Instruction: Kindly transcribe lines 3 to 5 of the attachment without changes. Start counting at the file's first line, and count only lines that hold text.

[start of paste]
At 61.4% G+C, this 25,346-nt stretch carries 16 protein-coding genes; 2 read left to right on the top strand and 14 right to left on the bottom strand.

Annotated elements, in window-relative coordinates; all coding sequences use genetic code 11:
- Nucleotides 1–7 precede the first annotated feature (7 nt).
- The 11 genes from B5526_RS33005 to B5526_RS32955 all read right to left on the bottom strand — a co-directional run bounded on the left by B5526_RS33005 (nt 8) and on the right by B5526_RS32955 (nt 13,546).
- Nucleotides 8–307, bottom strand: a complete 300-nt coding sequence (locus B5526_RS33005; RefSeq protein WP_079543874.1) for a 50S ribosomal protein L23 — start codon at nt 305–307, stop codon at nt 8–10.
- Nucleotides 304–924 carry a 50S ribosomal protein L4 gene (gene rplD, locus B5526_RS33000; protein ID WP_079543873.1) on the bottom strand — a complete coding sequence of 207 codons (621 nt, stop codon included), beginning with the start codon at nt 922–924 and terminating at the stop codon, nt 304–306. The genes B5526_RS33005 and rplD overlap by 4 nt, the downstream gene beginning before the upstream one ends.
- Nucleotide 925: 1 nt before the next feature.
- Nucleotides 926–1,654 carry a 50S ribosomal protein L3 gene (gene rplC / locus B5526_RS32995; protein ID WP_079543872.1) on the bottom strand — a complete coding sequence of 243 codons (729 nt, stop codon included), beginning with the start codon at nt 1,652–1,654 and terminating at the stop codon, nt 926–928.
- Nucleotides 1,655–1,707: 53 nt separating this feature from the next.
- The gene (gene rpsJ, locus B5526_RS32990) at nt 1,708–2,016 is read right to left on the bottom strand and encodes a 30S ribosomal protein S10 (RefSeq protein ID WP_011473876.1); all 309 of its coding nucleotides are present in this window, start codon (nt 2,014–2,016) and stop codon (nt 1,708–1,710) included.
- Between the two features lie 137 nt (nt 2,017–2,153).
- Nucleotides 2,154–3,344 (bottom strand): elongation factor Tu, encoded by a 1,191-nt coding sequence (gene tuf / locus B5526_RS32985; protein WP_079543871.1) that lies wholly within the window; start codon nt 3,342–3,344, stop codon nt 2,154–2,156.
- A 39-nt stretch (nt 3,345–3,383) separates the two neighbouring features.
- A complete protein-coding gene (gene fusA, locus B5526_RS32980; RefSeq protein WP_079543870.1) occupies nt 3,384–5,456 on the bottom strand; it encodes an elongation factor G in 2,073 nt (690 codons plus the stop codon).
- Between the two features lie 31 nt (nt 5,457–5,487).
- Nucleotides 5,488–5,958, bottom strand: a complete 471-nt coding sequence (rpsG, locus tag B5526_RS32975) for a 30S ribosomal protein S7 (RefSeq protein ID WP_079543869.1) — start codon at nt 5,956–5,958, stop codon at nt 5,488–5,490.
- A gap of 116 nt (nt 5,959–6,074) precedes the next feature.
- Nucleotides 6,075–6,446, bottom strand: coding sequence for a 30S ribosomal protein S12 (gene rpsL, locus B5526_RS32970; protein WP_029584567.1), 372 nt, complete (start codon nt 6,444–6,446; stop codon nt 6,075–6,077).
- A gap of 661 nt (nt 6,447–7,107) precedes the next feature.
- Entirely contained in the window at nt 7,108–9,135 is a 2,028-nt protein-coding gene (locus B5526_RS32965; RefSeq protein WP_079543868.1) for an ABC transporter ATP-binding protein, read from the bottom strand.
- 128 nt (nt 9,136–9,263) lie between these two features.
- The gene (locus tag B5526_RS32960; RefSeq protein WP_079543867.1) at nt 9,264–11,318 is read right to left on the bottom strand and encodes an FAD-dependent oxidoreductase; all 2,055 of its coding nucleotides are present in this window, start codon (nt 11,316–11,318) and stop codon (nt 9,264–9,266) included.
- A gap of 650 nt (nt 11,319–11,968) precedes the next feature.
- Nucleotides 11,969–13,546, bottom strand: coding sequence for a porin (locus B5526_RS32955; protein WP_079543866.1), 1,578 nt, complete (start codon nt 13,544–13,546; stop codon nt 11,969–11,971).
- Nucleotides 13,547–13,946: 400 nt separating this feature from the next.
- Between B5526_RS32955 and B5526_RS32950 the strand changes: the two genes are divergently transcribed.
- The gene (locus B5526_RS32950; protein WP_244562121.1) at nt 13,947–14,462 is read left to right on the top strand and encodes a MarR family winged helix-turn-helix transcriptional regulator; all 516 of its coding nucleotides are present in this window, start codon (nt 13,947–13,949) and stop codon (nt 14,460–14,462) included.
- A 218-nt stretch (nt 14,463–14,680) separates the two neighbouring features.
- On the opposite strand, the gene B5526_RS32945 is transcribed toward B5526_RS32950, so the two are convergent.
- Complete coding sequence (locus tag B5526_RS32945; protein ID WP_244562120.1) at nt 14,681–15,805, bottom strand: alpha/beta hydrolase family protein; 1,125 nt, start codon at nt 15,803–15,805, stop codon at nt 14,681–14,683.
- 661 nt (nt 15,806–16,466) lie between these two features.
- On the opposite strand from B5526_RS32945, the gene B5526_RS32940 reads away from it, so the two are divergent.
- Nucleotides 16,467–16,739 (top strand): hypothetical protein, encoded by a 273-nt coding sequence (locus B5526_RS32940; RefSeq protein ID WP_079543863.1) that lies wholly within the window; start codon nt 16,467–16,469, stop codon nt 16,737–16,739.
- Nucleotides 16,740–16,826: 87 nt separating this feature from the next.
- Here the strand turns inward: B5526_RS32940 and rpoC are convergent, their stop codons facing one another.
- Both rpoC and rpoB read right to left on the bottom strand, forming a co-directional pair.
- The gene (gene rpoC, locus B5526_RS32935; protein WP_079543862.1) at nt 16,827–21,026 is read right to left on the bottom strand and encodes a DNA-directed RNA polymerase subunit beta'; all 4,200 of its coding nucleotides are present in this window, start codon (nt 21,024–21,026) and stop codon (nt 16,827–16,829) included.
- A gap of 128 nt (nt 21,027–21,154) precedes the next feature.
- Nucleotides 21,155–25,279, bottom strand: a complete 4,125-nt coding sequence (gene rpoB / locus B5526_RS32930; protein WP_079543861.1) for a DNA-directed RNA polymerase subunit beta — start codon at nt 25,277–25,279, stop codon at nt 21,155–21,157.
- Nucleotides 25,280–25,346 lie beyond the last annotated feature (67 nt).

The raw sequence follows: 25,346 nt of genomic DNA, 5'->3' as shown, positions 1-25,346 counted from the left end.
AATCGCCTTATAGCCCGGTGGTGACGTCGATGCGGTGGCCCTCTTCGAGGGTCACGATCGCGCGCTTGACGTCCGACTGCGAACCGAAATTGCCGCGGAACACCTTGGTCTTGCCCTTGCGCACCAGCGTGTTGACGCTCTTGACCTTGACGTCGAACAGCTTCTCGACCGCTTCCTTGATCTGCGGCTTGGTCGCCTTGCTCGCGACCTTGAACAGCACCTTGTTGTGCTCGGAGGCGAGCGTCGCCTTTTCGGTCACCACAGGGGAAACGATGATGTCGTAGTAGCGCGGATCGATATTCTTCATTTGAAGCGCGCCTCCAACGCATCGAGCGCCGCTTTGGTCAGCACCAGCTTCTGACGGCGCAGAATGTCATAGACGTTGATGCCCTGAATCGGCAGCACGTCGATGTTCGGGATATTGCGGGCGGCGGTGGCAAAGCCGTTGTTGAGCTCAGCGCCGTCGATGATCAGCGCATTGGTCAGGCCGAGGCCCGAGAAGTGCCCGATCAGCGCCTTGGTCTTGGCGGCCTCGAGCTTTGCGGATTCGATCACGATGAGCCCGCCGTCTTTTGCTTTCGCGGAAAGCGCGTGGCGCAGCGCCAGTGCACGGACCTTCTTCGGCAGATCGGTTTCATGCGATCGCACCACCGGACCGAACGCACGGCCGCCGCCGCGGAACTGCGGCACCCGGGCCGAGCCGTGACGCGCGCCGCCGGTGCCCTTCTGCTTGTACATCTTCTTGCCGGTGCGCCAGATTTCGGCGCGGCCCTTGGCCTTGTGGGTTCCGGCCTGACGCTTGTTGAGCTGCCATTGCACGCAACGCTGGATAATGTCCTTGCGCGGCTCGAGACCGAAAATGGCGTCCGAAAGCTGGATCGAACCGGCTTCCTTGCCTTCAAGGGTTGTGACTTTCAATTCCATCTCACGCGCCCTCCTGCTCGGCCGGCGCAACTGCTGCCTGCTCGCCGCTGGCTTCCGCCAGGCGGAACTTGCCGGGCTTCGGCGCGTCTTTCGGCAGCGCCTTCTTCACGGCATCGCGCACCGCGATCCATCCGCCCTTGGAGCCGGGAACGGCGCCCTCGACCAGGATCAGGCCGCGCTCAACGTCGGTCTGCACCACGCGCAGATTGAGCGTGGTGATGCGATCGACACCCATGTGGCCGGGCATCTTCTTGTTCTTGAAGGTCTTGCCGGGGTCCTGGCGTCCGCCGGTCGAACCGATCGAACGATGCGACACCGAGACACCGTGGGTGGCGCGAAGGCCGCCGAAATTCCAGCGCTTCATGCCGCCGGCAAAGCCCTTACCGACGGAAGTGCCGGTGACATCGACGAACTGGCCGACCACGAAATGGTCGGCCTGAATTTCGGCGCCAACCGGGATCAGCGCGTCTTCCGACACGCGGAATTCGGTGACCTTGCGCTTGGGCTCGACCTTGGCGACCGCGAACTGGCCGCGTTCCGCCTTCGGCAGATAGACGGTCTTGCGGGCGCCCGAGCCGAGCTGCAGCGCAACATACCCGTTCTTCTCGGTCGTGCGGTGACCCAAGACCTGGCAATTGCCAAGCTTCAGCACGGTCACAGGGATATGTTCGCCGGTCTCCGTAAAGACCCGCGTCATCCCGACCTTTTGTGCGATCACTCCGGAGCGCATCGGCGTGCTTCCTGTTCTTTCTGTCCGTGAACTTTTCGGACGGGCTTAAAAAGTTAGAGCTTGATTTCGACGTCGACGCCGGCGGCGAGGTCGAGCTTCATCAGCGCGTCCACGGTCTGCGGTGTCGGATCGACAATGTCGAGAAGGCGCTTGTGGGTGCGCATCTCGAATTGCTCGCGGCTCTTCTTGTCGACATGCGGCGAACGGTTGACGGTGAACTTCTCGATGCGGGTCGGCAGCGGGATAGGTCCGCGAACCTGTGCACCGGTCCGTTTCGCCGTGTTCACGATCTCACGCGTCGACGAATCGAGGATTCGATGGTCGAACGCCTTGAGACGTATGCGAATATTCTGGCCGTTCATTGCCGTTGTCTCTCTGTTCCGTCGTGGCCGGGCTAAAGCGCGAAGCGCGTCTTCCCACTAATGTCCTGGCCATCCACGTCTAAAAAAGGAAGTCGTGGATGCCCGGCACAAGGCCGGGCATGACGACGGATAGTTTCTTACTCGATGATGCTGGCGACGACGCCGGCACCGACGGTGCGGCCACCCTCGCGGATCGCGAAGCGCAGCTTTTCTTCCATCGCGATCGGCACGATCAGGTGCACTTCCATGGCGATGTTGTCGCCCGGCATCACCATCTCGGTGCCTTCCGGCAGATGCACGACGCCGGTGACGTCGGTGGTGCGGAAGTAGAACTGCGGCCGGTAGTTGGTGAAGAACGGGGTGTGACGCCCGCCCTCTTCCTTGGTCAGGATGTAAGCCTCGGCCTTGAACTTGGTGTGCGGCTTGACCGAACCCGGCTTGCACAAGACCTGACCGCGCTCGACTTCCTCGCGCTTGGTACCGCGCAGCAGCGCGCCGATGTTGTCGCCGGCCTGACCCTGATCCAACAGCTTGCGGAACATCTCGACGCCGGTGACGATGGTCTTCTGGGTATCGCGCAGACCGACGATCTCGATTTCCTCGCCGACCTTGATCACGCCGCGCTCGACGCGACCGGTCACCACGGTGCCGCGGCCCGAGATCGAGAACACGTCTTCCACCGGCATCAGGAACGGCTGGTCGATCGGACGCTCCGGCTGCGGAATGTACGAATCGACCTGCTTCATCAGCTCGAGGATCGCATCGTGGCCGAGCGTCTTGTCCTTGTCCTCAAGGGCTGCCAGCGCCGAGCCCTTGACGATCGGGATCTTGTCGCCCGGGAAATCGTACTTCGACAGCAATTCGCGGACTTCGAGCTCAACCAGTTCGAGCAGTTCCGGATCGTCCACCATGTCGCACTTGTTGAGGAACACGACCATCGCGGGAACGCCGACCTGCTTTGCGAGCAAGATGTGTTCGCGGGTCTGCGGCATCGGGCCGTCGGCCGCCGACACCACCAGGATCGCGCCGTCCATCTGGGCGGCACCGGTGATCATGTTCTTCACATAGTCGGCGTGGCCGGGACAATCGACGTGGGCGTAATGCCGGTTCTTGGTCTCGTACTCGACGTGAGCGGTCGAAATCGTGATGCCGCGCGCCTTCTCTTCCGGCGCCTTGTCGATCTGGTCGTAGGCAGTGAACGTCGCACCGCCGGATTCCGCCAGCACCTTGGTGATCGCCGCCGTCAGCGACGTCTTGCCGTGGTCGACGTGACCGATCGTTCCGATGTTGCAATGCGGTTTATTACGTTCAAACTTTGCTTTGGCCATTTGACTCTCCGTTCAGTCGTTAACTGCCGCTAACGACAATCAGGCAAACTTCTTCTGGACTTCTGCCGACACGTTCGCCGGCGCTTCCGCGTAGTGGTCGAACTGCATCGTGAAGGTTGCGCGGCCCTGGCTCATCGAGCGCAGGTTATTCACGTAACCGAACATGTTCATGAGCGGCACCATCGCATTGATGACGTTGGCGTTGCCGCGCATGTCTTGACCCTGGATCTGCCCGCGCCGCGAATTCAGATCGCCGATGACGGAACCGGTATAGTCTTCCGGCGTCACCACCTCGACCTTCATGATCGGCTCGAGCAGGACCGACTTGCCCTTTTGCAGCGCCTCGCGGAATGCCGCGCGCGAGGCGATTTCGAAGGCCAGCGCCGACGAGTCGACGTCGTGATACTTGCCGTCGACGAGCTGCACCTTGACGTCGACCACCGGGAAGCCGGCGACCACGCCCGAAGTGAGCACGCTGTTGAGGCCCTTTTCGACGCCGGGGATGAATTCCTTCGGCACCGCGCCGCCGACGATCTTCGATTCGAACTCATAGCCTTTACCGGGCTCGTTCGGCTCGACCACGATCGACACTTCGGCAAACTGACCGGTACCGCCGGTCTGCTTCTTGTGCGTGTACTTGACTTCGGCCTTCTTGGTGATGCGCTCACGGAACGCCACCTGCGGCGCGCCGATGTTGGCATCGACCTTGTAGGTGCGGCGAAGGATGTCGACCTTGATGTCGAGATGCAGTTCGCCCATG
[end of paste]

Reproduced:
- Nucleotides 1–7 precede the first annotated feature (7 nt).
- The 11 genes from B5526_RS33005 to B5526_RS32955 all read right to left on the bottom strand — a co-directional run bounded on the left by B5526_RS33005 (nt 8) and on the right by B5526_RS32955 (nt 13,546).
- Nucleotides 8–307, bottom strand: a complete 300-nt coding sequence (locus B5526_RS33005; RefSeq protein WP_079543874.1) for a 50S ribosomal protein L23 — start codon at nt 305–307, stop codon at nt 8–10.